Suicide bombing has, since 1993, been a particularly popular tactic amongst some Palestinian groups, including Hamas, Islamic Jihad, and the Al-Aqsa Martyrs Brigade. Bombers affiliated with these groups often use so-called "suicide belts", explosive devices (often including shrapnel) designed to be strapped to the body under clothing. In order to maximize the loss of life, the bombers may seek out cafés or city buses crowded with people at rush hour, or less commonly a military target (for example, soldiers waiting for transport at roadside). By seeking enclosed locations, a successful bomber usually kills a number of people. The term Palestinian has other usages, for which see definitions of Palestinian. ... Hamas (; acronym: , or Harakat al-Muqawama al-Islamiyya or Islamic Resistance Movement[1]) is a Palestinian Islamist[2][3] militant organization and political party. ... The emblem of the Palestinian Islamic Jihad shows a map of the land they claim as Palestine (roughly, present-day Israel, the West Bank and the Gaza Strip) superimposed on the images of the Dome of the Rock, two fists and two rifles. ... The Al_Aqsa Martyrs Brigades (كتائب شهداء الاقصى) are one of the militias of Palestinian leader Yasser Arafats al_Fatah faction. ... An explosive belt (also called suicide belt) is a vest packed with explosives (sometimes with nails, screws, bolts and other objects to maximize the number of casualties) and a detonator that is worn by suicide bombers. ... Explosive devices, as used by terrorists, guerrillas or commando forces, are formally known as Improvised Explosive Devices or IEDs. ... It has been suggested that Fragmentation (weaponry) be merged into this article or section. ... Autobus redirects here. ... For other uses, see Rush hour (disambiguation). ...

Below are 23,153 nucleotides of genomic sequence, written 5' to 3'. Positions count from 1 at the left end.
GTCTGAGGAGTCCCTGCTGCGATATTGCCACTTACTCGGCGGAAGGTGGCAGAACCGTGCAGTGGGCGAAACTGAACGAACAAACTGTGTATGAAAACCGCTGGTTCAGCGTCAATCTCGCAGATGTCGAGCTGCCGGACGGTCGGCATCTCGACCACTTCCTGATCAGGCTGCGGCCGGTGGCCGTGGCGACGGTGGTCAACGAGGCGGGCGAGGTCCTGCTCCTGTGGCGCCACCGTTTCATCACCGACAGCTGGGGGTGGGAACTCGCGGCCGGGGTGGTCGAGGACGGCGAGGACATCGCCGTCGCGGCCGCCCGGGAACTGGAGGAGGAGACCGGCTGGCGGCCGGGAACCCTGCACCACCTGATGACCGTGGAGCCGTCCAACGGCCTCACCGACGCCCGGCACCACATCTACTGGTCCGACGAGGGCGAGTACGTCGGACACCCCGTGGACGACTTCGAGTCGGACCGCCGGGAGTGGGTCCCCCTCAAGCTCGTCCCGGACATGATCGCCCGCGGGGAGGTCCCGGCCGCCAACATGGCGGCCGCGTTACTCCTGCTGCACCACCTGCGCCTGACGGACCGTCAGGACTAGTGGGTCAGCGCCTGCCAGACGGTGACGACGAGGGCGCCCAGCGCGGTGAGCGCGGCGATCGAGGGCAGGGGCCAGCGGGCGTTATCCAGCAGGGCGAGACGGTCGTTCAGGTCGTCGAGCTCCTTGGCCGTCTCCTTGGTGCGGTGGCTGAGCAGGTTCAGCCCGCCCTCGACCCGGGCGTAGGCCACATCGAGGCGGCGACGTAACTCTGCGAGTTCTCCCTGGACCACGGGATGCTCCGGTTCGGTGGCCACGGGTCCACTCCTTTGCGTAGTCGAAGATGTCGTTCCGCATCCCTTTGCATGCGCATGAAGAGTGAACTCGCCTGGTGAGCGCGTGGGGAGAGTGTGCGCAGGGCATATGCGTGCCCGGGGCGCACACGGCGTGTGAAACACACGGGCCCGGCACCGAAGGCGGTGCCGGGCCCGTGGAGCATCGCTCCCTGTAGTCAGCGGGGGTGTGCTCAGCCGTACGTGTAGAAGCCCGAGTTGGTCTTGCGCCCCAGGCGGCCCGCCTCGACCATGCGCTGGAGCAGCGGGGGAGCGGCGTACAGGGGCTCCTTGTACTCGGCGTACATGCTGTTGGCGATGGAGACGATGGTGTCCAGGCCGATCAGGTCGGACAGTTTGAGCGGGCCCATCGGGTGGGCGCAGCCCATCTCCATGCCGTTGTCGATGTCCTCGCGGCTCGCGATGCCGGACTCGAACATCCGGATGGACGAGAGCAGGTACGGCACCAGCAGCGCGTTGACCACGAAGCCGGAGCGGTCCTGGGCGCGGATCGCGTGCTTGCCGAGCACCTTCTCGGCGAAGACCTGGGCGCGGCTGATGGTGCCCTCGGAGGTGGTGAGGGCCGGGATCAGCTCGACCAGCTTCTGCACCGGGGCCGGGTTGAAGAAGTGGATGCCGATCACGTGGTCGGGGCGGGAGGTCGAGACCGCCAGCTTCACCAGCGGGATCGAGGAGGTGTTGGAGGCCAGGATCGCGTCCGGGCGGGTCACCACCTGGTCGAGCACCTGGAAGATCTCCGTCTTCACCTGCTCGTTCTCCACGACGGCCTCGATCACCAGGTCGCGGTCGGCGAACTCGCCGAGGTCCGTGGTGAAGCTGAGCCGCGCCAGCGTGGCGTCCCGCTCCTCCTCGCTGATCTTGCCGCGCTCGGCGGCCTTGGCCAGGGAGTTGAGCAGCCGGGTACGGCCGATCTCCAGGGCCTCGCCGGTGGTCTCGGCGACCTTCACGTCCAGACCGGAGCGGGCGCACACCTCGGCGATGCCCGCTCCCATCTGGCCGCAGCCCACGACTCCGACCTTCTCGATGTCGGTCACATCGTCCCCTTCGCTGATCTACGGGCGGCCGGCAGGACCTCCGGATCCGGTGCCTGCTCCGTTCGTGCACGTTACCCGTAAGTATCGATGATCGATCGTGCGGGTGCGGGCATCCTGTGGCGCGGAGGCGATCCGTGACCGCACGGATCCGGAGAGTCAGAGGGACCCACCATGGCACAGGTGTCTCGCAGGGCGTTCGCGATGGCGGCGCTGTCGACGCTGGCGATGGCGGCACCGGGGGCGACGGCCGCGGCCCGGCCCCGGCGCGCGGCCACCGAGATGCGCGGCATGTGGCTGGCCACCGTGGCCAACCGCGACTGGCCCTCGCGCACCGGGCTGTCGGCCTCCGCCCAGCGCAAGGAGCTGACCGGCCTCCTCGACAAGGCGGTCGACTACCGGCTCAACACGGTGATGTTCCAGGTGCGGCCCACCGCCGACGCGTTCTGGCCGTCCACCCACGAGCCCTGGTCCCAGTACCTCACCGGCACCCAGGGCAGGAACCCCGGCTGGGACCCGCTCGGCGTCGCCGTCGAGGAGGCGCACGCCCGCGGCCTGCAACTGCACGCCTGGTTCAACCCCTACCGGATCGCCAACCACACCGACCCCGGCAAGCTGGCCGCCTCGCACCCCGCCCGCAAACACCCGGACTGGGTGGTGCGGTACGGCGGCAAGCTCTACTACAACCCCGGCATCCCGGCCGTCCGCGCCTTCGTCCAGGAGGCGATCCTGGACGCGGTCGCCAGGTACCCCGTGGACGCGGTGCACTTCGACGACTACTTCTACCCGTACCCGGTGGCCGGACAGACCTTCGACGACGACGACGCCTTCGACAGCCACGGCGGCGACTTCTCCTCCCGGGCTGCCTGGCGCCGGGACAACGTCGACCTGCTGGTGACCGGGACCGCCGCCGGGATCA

Palestinian television has aired a number of music videos and announcements that promote eternal reward for children who seek "shahada",[66] which Palestinian Media Watch has claimed is "Islamic motivation of suicide terrorists".[67] The Chicago Tribune has documented the concern of Palestinian parents that their children are encouraged to take part in suicide operations.[68] Israeli sources have also alleged that Hamas, Islamic Jihad and Fatah operate "Paradise Camps," training children as young as 11 to become suicide bombers.[69][70] A music video (also video clip, promo) is a short film or video meant to present a visual representation of a popular music song. ... Wikibooks has more about this subject: Marketing Scale model of a Wheaties cereal box at a pep rally Promotion is one of the four key aspects of the marketing mix. ... Eternal can refer to: The British R&B group Eternal Eternals, the Marvel Comics characters created by Jack Kirby The eternity puzzle The concept of eternity The philosophical notion of the incorporeal, or immaterial realm. ... , // Shāhāda is a town in the northwest corner of Maharashtra state in India, now in Nandurbār District (formerly in Dhule District). ... Front page of the Tribune incorrectly reporting that Dewey won the 1948 presidential election The Chicago Tribune, formerly self-styled as the Worlds Greatest Newspaper, remains the leading newspaper of the Midwest of the United States. ...